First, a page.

GR10 – summary of the experience
Feeling of the trail
I was living in NYC and preparing my return to France when I found out about the GR10. I want to thru-hike the Appalachian Trail and the PCT one day and was looking into similar trails in France. Mountains + long trail = sign me up! It would also be the possibility of testing my limits since I would go for the first time on a hike by myself.
I feel like when I travel alone, you are more opened to the idea of meeting new people and you are actively looking for new encounters. I rarely met boring outdoorsy people and I was looking forward to discover what my hiking compatriots were made of. I ended up not hiking by myself very long since I quickly got a hiking partner but I still enjoyed the days by myself despite the “OMG, what am I doing here” first day. I enjoyed discovering how people can be selfless and giving when we would go and ask if we can pitch our tents in someone’s field.
The landscapes were beautiful and more steep that I expected even though I used to spend my summers in Cauterets as a child. I definitely suffered a bit especially uphill during those hot September days in the Basque country. Never underestimate the power of the post lunch nap!
Equipment and maps
Equipment wise, I used everything that I carried with me, I was never cold at night – sometimes during the day especially in windy/rainy moments but when I would stop, put my fleece on and continue hiking, I was totally fine. There are two things on which I would definitely improve though:
- a hat. I didn’t have a hat (how stupid of me, no hats in the mountains) and I definitely missed it! I used a buff against the wind but it is light and only covered my ears successfully. I borrowed R’s a few times.
- my tent, as mentioned in a previous post, my tent fell on me because of a lack of properly set up guylines. I know how to improve on it and I should be all set next time to survive windy campsites 🙂
I am also considering getting an inflatable sleeping pad… we will see if I feel like splurging!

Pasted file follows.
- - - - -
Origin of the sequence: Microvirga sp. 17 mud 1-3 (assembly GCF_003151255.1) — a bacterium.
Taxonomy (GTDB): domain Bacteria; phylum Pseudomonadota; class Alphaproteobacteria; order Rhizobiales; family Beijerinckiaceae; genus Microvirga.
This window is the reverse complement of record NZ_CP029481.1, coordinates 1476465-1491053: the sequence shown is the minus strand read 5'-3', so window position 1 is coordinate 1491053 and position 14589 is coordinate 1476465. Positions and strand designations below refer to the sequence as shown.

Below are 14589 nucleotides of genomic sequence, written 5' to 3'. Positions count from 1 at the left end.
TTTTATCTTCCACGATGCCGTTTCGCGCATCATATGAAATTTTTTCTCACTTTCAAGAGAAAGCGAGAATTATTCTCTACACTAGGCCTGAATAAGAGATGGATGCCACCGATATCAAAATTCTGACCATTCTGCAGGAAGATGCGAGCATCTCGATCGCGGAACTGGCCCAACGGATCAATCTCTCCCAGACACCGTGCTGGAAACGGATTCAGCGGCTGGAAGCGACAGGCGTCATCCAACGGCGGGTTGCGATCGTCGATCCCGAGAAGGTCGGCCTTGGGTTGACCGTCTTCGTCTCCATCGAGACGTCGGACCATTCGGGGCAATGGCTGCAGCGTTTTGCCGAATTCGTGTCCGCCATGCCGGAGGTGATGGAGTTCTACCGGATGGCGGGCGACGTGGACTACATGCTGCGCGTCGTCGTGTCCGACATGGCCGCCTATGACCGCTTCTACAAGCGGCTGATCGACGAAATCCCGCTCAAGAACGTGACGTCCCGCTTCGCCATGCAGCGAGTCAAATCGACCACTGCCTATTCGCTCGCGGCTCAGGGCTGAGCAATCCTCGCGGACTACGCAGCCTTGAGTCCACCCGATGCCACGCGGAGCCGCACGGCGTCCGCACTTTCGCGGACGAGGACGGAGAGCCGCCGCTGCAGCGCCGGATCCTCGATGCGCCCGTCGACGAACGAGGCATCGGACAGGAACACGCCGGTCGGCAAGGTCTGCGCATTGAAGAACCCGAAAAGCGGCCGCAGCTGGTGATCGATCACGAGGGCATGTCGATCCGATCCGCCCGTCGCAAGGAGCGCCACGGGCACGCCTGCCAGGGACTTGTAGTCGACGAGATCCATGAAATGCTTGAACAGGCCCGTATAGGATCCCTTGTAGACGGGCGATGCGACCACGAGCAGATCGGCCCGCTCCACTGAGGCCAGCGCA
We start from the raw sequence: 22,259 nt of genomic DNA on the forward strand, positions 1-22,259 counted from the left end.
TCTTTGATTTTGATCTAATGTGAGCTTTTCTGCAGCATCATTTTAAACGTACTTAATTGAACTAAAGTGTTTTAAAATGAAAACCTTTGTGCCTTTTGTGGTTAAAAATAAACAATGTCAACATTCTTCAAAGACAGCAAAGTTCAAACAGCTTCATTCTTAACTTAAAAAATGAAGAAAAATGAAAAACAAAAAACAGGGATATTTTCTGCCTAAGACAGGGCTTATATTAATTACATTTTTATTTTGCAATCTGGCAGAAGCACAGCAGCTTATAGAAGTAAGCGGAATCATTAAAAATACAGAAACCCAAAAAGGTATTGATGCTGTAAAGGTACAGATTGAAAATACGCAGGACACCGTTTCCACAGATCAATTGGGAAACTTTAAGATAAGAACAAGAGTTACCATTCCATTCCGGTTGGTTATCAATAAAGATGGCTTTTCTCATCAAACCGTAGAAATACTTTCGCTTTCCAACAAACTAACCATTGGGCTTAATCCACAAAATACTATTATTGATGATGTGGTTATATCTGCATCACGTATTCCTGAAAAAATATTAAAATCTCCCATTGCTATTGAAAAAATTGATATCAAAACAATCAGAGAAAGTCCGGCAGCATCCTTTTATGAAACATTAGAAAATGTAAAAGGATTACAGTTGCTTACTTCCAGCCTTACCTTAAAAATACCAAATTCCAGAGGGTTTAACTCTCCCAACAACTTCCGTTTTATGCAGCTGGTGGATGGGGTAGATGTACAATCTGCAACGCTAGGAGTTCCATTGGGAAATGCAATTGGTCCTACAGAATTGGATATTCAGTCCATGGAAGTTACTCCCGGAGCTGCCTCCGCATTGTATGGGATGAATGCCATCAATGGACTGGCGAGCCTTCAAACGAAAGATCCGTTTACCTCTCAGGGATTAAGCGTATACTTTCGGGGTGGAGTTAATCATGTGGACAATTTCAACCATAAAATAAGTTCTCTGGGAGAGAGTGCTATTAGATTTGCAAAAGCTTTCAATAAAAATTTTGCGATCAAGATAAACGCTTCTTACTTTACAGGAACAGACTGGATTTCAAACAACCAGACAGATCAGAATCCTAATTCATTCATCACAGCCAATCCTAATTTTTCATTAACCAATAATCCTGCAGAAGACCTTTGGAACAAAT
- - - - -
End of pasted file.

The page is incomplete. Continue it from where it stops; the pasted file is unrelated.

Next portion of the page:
My gear list can be found here. It is targeted for Spring, Summer in the mountains and Fall. Not for Winter.
I used the GR10 Topo Guide for the Basque Country as well as printed sheets of the elevation from the GR10 website – they were very useful even if I think the distances indicated on the map are not accurate, the Topo Guide is better for this. I also used the GeoPortail app to check out other trail possibilities as well as trying to find out where I lost my way (several times) but I felt like the Topo Guide alone would have been enough. The trail is usually well indicated and blazed, a few signs were broken or removed but it was still easy to follow the red and white blazes. We used the compass once!
Turns out R was carrying enough food to feed 2 people during a week for evening meals/breakfasts and there was enough villages to buy bread (and wine hehe) every day to make sandwiches. I was always carrying a tube of mayonnaise to give a kick to my sandwiches. I was mostly adding tuna or cured ham and sometimes, when feeling fancy, tomatoes.
Mornings were made of tea and oatmeal, a good old mix of peanuts and raisins for snack along with cookies, chocolate bars and saucisson. Dinners consisted of rice/quinoa or whole grain spaghetti with soup to give it some taste. Let’s not forget the occasional dinner in the hostel and the afternoon beer (almost daily!).
195 km (not counting side trip to Spain and the Sare Caves).